4. Matt says:

    @Don: It’s not tab isolation, it’s your addons. New tabs will open in less than 1/3 second without them.

    I have yet to find a plugin that has a problem with tab isolation, although poorly written Java applets will not be able to communicate from tab-to-tab. Given that IE8 has hundreds of millions of users, it’s clear that there’s no widespread problem with tab isolation.

    @Daniel: Yeah, binary extension processes are new to Chrome 4.0, but it makes no difference, the binary extension process runs at user-trust and thus exploit remains dire.

  5. Brenda L'Fure says:

    Off post topic question: any advance in passing ACID 3 tests? Please, keep us informed about your work in this area.

    Thanks IE team!

  6. Don Reba says:

    Matt, if tab isolation was slowing down plugins, it would still be at fault. However, this is not the case for me. It also performs miserably with SpyBot-generated restricted site lists.

    A big addon that does not work with tab isolation is IE7Pro.

  7. "Tab isolation is a way to improve a browser’s reliability by containing the impact of a crash. (…)

    Isolation is a super important part of modern browsers."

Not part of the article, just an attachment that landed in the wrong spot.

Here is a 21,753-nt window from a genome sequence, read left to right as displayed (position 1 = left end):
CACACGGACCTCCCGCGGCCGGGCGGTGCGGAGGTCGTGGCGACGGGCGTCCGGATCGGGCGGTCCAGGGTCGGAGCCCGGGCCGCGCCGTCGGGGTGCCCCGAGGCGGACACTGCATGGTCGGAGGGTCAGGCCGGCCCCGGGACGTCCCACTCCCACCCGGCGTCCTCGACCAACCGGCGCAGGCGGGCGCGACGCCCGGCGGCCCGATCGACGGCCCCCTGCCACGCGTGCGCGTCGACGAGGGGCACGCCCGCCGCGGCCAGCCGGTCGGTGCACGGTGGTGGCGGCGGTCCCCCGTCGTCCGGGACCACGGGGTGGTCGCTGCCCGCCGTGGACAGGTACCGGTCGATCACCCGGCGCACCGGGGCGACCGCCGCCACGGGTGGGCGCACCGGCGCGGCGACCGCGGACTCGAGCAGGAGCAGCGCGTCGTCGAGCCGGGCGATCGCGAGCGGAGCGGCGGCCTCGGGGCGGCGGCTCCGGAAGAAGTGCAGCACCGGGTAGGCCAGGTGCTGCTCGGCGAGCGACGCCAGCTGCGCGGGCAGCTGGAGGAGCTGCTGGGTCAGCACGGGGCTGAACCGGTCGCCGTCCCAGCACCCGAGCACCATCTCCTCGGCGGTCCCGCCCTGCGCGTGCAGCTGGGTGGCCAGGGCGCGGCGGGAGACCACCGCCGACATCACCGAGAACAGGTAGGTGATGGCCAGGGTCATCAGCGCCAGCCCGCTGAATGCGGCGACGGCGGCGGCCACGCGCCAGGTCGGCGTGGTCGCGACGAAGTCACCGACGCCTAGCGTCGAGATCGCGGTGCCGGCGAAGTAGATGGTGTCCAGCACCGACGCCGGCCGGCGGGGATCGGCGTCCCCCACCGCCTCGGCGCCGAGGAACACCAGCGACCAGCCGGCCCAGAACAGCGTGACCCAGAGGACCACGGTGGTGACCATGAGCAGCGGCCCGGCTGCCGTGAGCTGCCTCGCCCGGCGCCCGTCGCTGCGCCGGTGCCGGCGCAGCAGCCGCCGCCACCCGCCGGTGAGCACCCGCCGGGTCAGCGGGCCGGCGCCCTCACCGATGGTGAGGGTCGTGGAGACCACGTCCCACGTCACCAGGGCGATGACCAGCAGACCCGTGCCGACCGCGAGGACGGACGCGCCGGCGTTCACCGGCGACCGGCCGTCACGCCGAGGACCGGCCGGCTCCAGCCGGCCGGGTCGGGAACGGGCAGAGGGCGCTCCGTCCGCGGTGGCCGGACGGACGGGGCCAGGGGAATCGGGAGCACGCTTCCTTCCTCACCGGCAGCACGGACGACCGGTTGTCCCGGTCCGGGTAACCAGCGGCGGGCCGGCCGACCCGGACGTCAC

Why not, in the first place, fix known, filed, reported, documented, entirely reproducible, testcase-ed application crash bugs and hang bugs occuring in IE8?

    Having an explosive air bag in case of car collision is a nice feature but fixing the breaking system or the gaz/acceleration pedal (electronically controlled) is going to be a lot more relevant, you see, for your customers and everyone involved and it should come first, should be top priority.

    Gérard Talbot

  8. John says:

    Gerard, it’s obvious that you’re not the developer of large software systems. It’s also obvious that you’ve somehow missed the message that the majority of browser crashes are caused by browser plugins, which the IE team isn’t in a position to fix on Adobe’s/Sun/Real/Apple’s behalf.

    Stick to complaining about web standards.

  9. Matt says:

    @Don: No, if you gunk up your browser with slow addons, that’s either the fault of your addons, or you, for installing such things. Having the first tab be stupid slow and the next one be fast is hardly better than having them all be stupid slow.

    SpyBot’s zone-spamming is worse than useless and has no security value. You should turn it off.

    I stopped using IE7Pro years ago… it’s got some fun features, but they hack into undocumented things and are pretty crashy even on IE7.

  10. Don Reba says:

    Matt, the choices between tab isolation and SpyBot and between tab isolation and IE7Pro are actually very easy. The day I am not able to use an effective ad block with IE will be the day I switch to another browser.